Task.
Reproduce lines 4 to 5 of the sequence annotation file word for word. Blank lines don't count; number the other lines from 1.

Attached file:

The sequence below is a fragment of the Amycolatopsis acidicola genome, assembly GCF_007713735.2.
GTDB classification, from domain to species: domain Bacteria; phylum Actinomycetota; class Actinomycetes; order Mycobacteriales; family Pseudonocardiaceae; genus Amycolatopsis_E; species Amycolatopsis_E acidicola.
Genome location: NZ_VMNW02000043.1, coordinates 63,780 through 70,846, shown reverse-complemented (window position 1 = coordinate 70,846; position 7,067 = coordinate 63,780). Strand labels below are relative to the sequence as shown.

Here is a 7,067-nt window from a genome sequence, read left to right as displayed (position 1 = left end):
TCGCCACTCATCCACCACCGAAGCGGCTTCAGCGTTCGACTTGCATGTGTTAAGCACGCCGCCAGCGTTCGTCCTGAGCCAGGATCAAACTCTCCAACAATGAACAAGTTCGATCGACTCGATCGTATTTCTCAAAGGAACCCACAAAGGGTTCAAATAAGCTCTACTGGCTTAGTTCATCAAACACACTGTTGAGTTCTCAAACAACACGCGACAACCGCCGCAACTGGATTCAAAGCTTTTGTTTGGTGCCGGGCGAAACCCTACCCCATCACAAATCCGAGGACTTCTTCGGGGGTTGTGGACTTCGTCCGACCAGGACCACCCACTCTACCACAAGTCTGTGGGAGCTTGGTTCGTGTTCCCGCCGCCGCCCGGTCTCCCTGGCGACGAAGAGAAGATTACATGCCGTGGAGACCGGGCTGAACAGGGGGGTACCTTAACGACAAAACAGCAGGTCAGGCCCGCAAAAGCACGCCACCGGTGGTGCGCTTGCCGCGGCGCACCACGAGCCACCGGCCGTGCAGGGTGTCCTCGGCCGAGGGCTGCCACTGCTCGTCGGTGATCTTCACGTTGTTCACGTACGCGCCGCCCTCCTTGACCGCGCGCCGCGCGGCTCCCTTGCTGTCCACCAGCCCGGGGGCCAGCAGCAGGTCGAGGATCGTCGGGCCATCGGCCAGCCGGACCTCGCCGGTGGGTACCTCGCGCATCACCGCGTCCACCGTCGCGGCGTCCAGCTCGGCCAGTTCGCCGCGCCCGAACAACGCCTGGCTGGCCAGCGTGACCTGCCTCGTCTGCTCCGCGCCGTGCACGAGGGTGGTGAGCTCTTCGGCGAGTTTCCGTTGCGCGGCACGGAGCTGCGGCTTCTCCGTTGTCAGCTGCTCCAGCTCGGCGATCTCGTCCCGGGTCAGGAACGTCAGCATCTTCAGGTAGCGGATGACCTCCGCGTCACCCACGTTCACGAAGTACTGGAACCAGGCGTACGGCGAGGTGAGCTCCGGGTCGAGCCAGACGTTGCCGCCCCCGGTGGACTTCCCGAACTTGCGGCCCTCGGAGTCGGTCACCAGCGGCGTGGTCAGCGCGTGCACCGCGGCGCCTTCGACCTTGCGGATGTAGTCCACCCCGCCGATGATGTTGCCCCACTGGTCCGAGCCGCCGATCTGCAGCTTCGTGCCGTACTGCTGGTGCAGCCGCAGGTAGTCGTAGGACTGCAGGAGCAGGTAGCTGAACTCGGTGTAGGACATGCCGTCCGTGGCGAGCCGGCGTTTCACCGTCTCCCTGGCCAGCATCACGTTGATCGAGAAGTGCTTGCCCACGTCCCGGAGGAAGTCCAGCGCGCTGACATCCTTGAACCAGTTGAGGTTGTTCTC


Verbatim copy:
Here is a 7,067-nt window from a genome sequence, read left to right as displayed (position 1 = left end):
TCGCCACTCATCCACCACCGAAGCGGCTTCAGCGTTCGACTTGCATGTGTTAAGCACGCCGCCAGCGTTCGTCCTGAGCCAGGATCAAACTCTCCAACAATGAACAAGTTCGATCGACTCGATCGTATTTCTCAAAGGAACCCACAAAGGGTTCAAATAAGCTCTACTGGCTTAGTTCATCAAACACACTGTTGAGTTCTCAAACAACACGCGACAACCGCCGCAACTGGATTCAAAGCTTTTGTTTGGTGCCGGGCGAAACCCTACCCCATCACAAATCCGAGGACTTCTTCGGGGGTTGTGGACTTCGTCCGACCAGGACCACCCACTCTACCACAAGTCTGTGGGAGCTTGGTTCGTGTTCCCGCCGCCGCCCGGTCTCCCTGGCGACGAAGAGAAGATTACATGCCGTGGAGACCGGGCTGAACAGGGGGGTACCTTAACGACAAAACAGCAGGTCAGGCCCGCAAAAGCACGCCACCGGTGGTGCGCTTGCCGCGGCGCACCACGAGCCACCGGCCGTGCAGGGTGTCCTCGGCCGAGGGCTGCCACTGCTCGTCGGTGATCTTCACGTTGTTCACGTACGCGCCGCCCTCCTTGACCGCGCGCCGCGCGGCTCCCTTGCTGTCCACCAGCCCGGGGGCCAGCAGCAGGTCGAGGATCGTCGGGCCATCGGCCAGCCGGACCTCGCCGGTGGGTACCTCGCGCATCACCGCGTCCACCGTCGCGGCGTCCAGCTCGGCCAGTTCGCCGCGCCCGAACAACGCCTGGCTGGCCAGCGTGACCTGCCTCGTCTGCTCCGCGCCGTGCACGAGGGTGGTGAGCTCTTCGGCGAGTTTCCGTTGCGCGGCACGGAGCTGCGGCTTCTCCGTTGTCAGCTGCTCCAGCTCGGCGATCTCGTCCCGGGTCAGGAACGTCAGCATCTTCAGGTAGCGGATGACCTCCGCGTCACCCACGTTCACGAAGTACTGGAACCAGGCGTACGGCGAGGTGAGCTCCGGGTCGAGCCAGACGTTGCCGCCCCCGGTGGACTTCCCGAACTTGCGGCCCTCGGAGTCGGTCACCAGCGGCGTGGTCAGCGCGTGCACCGCGGCGCCTTCGACCTTGCGGATGTAGTCCACCCCGCCGATGATGTTGCCCCACTGGTCCGAGCCGCCGATCTGCAGCTTCGTGCCGTACTGCTGGTGCAGCCGCAGGTAGTCGTAGGACTGCAGGAGCAGGTAGCTGAACTCGGTGTAGGACATGCCGTCCGTGGCGAGCCGGCGTTTCACCGTCTCCCTGGCCAGCATCACGTTGATCGAGAAGTGCTTGCCCACGTCCCGGAGGAAGTCCAGCGCGCTGACATCCTTGAACCAGTTGAGGTTGTTCTC